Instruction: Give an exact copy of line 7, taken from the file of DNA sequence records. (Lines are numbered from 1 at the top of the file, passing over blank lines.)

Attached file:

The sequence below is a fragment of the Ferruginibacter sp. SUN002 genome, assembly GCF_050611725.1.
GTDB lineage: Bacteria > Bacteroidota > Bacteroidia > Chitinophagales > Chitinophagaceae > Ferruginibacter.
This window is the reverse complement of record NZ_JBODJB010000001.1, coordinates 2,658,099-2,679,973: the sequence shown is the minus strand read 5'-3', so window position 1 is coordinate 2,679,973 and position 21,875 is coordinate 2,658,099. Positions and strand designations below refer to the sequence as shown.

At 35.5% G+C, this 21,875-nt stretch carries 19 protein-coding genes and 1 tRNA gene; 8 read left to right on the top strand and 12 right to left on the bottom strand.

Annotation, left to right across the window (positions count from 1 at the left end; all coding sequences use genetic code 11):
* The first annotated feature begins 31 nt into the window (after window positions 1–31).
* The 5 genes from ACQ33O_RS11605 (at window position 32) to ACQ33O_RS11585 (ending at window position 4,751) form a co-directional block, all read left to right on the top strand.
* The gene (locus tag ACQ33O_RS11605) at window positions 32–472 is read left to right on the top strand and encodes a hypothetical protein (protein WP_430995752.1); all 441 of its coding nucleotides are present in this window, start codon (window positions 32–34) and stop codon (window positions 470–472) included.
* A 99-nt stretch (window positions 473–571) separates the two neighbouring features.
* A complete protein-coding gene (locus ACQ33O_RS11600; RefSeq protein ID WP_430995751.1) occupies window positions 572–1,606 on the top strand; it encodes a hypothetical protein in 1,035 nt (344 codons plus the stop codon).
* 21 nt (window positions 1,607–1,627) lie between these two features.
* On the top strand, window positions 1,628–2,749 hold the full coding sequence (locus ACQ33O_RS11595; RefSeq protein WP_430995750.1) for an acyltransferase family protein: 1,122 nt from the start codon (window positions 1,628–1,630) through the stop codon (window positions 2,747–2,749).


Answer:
* The 5 genes from ACQ33O_RS11605 (at window position 32) to ACQ33O_RS11585 (ending at window position 4,751) form a co-directional block, all read left to right on the top strand.